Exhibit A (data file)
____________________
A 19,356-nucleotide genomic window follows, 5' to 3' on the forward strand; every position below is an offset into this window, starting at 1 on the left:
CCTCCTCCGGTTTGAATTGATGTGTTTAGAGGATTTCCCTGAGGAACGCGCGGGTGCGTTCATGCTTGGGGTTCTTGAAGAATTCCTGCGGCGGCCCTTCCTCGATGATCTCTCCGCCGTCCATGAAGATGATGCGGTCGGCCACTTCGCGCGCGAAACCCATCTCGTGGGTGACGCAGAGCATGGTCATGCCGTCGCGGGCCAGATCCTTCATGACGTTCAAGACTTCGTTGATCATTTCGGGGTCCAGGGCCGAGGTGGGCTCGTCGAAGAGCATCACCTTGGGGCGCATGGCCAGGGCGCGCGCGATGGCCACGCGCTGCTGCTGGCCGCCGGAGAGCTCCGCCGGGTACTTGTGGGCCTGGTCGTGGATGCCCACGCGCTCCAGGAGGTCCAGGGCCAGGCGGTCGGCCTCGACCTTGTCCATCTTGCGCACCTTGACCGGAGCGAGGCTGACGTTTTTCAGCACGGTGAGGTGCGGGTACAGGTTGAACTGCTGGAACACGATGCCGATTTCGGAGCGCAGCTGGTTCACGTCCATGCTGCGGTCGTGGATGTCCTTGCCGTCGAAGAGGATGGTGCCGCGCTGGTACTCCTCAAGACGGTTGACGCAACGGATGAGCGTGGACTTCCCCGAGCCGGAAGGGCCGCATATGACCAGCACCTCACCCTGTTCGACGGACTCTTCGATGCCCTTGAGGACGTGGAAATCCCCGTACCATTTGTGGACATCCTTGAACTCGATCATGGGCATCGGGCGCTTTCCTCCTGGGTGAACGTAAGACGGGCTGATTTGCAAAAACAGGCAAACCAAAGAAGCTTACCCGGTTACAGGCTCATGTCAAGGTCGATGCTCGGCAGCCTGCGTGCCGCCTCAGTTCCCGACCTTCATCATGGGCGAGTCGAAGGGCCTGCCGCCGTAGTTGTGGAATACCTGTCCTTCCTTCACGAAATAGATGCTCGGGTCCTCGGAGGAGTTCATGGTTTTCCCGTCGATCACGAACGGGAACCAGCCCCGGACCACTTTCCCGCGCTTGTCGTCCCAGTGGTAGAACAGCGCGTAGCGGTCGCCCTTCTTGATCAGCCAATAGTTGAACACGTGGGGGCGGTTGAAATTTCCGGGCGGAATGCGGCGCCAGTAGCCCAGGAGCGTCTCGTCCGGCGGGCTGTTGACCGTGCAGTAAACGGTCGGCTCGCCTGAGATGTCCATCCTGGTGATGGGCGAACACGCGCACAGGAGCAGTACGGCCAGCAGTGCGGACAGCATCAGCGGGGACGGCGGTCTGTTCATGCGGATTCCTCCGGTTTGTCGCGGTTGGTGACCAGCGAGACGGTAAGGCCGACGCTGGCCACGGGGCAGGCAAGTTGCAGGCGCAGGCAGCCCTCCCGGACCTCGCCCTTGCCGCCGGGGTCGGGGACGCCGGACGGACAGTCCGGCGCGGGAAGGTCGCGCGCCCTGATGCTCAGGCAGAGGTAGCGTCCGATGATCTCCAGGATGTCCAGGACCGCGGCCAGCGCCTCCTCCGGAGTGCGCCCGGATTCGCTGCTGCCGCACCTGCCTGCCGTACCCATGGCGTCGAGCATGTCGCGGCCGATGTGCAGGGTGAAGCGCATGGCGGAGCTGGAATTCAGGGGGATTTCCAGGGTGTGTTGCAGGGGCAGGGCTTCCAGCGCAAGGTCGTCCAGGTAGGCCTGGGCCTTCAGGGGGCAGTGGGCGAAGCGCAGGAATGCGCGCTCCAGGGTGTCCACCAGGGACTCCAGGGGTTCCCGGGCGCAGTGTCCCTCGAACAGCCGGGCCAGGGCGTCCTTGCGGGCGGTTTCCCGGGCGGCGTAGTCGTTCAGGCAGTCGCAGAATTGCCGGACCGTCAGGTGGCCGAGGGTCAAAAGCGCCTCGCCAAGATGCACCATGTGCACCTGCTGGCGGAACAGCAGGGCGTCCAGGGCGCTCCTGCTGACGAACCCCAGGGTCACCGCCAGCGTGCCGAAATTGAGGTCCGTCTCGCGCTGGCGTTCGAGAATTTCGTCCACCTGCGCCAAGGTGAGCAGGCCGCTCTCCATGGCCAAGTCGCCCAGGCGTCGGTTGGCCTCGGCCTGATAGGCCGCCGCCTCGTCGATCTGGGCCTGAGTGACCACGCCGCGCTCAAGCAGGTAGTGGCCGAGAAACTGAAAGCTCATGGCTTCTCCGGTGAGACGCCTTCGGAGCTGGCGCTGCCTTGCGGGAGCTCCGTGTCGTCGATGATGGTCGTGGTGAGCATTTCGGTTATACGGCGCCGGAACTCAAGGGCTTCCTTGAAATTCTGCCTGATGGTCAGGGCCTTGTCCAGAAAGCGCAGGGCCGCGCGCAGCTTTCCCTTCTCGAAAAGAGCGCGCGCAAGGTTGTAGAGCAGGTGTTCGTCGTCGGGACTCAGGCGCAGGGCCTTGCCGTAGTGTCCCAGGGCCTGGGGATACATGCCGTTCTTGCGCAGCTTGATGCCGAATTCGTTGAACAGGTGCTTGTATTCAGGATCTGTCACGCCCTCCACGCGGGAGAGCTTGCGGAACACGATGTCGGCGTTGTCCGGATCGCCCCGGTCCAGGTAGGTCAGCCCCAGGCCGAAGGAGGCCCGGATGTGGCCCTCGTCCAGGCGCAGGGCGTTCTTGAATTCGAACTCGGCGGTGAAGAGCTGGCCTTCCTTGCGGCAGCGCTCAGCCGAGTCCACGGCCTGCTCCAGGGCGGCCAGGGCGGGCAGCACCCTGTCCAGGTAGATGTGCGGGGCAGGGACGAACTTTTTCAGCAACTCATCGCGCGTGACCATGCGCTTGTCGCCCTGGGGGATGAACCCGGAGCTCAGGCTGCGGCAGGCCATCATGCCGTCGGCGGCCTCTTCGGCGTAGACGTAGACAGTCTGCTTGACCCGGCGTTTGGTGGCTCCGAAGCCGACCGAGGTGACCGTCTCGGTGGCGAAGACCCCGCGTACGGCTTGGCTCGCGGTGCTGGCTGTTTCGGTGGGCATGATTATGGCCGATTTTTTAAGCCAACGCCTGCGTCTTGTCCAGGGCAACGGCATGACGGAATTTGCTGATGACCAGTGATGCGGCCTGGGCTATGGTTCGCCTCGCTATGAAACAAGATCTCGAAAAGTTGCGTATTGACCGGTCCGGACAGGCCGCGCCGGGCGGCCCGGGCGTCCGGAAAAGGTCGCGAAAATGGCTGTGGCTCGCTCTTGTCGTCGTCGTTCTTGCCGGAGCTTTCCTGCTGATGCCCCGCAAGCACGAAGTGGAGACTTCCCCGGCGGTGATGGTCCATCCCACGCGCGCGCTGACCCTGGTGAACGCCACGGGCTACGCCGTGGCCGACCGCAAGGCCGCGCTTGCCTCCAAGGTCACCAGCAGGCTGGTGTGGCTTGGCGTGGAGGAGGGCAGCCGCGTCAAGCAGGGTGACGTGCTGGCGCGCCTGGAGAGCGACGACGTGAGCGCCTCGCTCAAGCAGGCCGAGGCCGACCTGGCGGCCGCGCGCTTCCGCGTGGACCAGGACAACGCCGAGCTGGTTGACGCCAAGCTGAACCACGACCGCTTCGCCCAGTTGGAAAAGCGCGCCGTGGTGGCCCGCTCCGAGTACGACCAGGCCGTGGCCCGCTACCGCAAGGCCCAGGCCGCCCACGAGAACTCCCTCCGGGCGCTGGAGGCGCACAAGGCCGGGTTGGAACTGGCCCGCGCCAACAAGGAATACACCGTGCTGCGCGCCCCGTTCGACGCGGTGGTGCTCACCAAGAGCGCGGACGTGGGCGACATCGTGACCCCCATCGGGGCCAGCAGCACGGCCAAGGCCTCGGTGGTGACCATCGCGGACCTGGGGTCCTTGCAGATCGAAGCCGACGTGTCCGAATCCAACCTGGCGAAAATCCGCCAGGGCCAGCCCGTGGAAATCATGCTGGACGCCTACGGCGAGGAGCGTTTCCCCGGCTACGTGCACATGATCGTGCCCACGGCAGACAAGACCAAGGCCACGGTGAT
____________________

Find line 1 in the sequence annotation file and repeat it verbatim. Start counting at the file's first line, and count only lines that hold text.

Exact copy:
A 19,356-nucleotide genomic window follows, 5' to 3' on the forward strand; every position below is an offset into this window, starting at 1 on the left: